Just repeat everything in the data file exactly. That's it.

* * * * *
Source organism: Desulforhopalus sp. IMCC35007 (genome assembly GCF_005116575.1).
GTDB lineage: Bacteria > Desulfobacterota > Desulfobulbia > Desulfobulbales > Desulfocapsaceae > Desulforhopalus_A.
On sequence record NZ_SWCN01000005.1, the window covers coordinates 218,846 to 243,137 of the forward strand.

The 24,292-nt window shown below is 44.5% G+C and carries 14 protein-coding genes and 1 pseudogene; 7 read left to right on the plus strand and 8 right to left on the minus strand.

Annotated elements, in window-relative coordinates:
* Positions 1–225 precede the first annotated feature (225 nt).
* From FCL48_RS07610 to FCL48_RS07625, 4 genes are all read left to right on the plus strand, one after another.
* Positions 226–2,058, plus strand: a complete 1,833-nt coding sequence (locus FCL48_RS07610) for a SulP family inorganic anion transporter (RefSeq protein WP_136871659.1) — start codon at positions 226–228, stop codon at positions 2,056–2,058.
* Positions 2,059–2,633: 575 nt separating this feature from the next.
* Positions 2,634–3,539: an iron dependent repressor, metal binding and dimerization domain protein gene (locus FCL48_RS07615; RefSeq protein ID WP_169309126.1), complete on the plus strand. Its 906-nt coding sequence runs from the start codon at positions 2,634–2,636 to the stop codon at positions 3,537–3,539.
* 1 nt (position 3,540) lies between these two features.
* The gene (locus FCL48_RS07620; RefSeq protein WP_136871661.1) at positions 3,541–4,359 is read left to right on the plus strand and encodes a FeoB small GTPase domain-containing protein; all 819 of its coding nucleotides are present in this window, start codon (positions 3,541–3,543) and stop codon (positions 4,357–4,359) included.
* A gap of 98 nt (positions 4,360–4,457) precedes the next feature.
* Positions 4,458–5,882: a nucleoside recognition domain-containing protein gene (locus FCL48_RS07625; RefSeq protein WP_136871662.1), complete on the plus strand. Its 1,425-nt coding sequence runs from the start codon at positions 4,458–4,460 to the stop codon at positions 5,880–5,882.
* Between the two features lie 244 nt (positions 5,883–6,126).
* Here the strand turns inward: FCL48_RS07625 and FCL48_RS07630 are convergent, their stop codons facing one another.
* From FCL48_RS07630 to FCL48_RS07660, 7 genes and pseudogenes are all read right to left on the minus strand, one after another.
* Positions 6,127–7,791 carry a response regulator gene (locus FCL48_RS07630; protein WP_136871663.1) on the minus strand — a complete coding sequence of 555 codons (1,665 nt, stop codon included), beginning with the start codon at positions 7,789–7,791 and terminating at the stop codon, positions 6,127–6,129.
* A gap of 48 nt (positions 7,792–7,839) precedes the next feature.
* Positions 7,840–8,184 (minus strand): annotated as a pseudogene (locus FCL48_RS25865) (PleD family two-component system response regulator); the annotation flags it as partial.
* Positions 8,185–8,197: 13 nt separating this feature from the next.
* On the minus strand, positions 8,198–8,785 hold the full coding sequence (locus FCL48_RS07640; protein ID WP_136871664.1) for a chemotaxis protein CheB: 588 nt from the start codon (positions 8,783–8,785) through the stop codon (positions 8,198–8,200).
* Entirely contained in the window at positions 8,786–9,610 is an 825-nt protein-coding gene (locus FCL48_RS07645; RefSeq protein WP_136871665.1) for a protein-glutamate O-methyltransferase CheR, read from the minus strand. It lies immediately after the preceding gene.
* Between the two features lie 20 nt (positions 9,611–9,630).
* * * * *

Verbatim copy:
Source organism: Desulforhopalus sp. IMCC35007 (genome assembly GCF_005116575.1).
GTDB lineage: Bacteria > Desulfobacterota > Desulfobulbia > Desulfobulbales > Desulfocapsaceae > Desulforhopalus_A.
On sequence record NZ_SWCN01000005.1, the window covers coordinates 218,846 to 243,137 of the forward strand.

The 24,292-nt window shown below is 44.5% G+C and carries 14 protein-coding genes and 1 pseudogene; 7 read left to right on the plus strand and 8 right to left on the minus strand.

Annotated elements, in window-relative coordinates:
* Positions 1–225 precede the first annotated feature (225 nt).
* From FCL48_RS07610 to FCL48_RS07625, 4 genes are all read left to right on the plus strand, one after another.
* Positions 226–2,058, plus strand: a complete 1,833-nt coding sequence (locus FCL48_RS07610) for a SulP family inorganic anion transporter (RefSeq protein WP_136871659.1) — start codon at positions 226–228, stop codon at positions 2,056–2,058.
* Positions 2,059–2,633: 575 nt separating this feature from the next.
* Positions 2,634–3,539: an iron dependent repressor, metal binding and dimerization domain protein gene (locus FCL48_RS07615; RefSeq protein ID WP_169309126.1), complete on the plus strand. Its 906-nt coding sequence runs from the start codon at positions 2,634–2,636 to the stop codon at positions 3,537–3,539.
* 1 nt (position 3,540) lies between these two features.
* The gene (locus FCL48_RS07620; RefSeq protein WP_136871661.1) at positions 3,541–4,359 is read left to right on the plus strand and encodes a FeoB small GTPase domain-containing protein; all 819 of its coding nucleotides are present in this window, start codon (positions 3,541–3,543) and stop codon (positions 4,357–4,359) included.
* A gap of 98 nt (positions 4,360–4,457) precedes the next feature.
* Positions 4,458–5,882: a nucleoside recognition domain-containing protein gene (locus FCL48_RS07625; RefSeq protein WP_136871662.1), complete on the plus strand. Its 1,425-nt coding sequence runs from the start codon at positions 4,458–4,460 to the stop codon at positions 5,880–5,882.
* Between the two features lie 244 nt (positions 5,883–6,126).
* Here the strand turns inward: FCL48_RS07625 and FCL48_RS07630 are convergent, their stop codons facing one another.
* From FCL48_RS07630 to FCL48_RS07660, 7 genes and pseudogenes are all read right to left on the minus strand, one after another.
* Positions 6,127–7,791 carry a response regulator gene (locus FCL48_RS07630; protein WP_136871663.1) on the minus strand — a complete coding sequence of 555 codons (1,665 nt, stop codon included), beginning with the start codon at positions 7,789–7,791 and terminating at the stop codon, positions 6,127–6,129.
* A gap of 48 nt (positions 7,792–7,839) precedes the next feature.
* Positions 7,840–8,184 (minus strand): annotated as a pseudogene (locus FCL48_RS25865) (PleD family two-component system response regulator); the annotation flags it as partial.
* Positions 8,185–8,197: 13 nt separating this feature from the next.
* On the minus strand, positions 8,198–8,785 hold the full coding sequence (locus FCL48_RS07640; protein ID WP_136871664.1) for a chemotaxis protein CheB: 588 nt from the start codon (positions 8,783–8,785) through the stop codon (positions 8,198–8,200).
* Entirely contained in the window at positions 8,786–9,610 is an 825-nt protein-coding gene (locus FCL48_RS07645; RefSeq protein WP_136871665.1) for a protein-glutamate O-methyltransferase CheR, read from the minus strand. It lies immediately after the preceding gene.
* Between the two features lie 20 nt (positions 9,611–9,630).